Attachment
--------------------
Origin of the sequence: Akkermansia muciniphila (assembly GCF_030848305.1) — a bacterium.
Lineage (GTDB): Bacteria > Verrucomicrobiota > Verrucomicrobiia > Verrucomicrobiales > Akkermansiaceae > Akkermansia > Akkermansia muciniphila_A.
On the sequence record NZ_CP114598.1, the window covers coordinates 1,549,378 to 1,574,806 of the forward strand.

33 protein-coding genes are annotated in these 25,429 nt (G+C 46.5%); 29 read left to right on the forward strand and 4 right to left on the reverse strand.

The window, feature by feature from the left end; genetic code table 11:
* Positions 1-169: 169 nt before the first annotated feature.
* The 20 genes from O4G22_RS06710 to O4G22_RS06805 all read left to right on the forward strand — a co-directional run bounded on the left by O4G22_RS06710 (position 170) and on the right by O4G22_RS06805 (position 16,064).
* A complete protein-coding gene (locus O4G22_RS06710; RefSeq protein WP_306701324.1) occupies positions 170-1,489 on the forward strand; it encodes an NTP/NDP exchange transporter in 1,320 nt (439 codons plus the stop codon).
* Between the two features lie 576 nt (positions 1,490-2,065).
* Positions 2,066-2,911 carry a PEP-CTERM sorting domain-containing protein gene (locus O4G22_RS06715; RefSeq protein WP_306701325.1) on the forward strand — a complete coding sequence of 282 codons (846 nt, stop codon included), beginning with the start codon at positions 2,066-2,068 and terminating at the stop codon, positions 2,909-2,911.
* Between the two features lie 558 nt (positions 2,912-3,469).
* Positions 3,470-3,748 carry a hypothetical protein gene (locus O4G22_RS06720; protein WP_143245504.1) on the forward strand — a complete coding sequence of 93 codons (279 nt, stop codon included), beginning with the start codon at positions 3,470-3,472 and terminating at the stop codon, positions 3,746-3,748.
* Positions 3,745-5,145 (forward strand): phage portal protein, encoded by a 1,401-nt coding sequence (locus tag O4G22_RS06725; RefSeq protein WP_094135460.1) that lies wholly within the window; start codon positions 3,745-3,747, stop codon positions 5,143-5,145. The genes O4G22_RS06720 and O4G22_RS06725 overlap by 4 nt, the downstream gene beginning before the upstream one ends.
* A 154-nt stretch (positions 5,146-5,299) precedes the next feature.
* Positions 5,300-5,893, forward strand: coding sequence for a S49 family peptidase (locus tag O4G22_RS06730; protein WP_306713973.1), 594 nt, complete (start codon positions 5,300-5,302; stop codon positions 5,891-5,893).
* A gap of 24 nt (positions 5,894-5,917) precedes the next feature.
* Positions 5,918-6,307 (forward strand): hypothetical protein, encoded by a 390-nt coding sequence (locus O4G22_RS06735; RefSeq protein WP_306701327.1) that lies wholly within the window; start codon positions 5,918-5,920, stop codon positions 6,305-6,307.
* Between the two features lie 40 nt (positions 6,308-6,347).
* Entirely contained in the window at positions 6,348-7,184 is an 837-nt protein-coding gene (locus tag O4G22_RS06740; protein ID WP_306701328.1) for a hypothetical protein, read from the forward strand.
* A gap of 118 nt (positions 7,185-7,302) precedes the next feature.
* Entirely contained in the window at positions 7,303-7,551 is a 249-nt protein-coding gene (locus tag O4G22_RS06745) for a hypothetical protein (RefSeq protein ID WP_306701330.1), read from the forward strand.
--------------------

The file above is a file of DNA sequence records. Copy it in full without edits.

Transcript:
Origin of the sequence: Akkermansia muciniphila (assembly GCF_030848305.1) — a bacterium.
Lineage (GTDB): Bacteria > Verrucomicrobiota > Verrucomicrobiia > Verrucomicrobiales > Akkermansiaceae > Akkermansia > Akkermansia muciniphila_A.
On the sequence record NZ_CP114598.1, the window covers coordinates 1,549,378 to 1,574,806 of the forward strand.

33 protein-coding genes are annotated in these 25,429 nt (G+C 46.5%); 29 read left to right on the forward strand and 4 right to left on the reverse strand.

The window, feature by feature from the left end; genetic code table 11:
* Positions 1-169: 169 nt before the first annotated feature.
* The 20 genes from O4G22_RS06710 to O4G22_RS06805 all read left to right on the forward strand — a co-directional run bounded on the left by O4G22_RS06710 (position 170) and on the right by O4G22_RS06805 (position 16,064).
* A complete protein-coding gene (locus O4G22_RS06710; RefSeq protein WP_306701324.1) occupies positions 170-1,489 on the forward strand; it encodes an NTP/NDP exchange transporter in 1,320 nt (439 codons plus the stop codon).
* Between the two features lie 576 nt (positions 1,490-2,065).
* Positions 2,066-2,911 carry a PEP-CTERM sorting domain-containing protein gene (locus O4G22_RS06715; RefSeq protein WP_306701325.1) on the forward strand — a complete coding sequence of 282 codons (846 nt, stop codon included), beginning with the start codon at positions 2,066-2,068 and terminating at the stop codon, positions 2,909-2,911.
* Between the two features lie 558 nt (positions 2,912-3,469).
* Positions 3,470-3,748 carry a hypothetical protein gene (locus O4G22_RS06720; protein WP_143245504.1) on the forward strand — a complete coding sequence of 93 codons (279 nt, stop codon included), beginning with the start codon at positions 3,470-3,472 and terminating at the stop codon, positions 3,746-3,748.
* Positions 3,745-5,145 (forward strand): phage portal protein, encoded by a 1,401-nt coding sequence (locus tag O4G22_RS06725; RefSeq protein WP_094135460.1) that lies wholly within the window; start codon positions 3,745-3,747, stop codon positions 5,143-5,145. The genes O4G22_RS06720 and O4G22_RS06725 overlap by 4 nt, the downstream gene beginning before the upstream one ends.
* A 154-nt stretch (positions 5,146-5,299) precedes the next feature.
* Positions 5,300-5,893, forward strand: coding sequence for a S49 family peptidase (locus tag O4G22_RS06730; protein WP_306713973.1), 594 nt, complete (start codon positions 5,300-5,302; stop codon positions 5,891-5,893).
* A gap of 24 nt (positions 5,894-5,917) precedes the next feature.
* Positions 5,918-6,307 (forward strand): hypothetical protein, encoded by a 390-nt coding sequence (locus O4G22_RS06735; RefSeq protein WP_306701327.1) that lies wholly within the window; start codon positions 5,918-5,920, stop codon positions 6,305-6,307.
* Between the two features lie 40 nt (positions 6,308-6,347).
* Entirely contained in the window at positions 6,348-7,184 is an 837-nt protein-coding gene (locus tag O4G22_RS06740; protein ID WP_306701328.1) for a hypothetical protein, read from the forward strand.
* A gap of 118 nt (positions 7,185-7,302) precedes the next feature.
* Entirely contained in the window at positions 7,303-7,551 is a 249-nt protein-coding gene (locus tag O4G22_RS06745) for a hypothetical protein (RefSeq protein ID WP_306701330.1), read from the forward strand.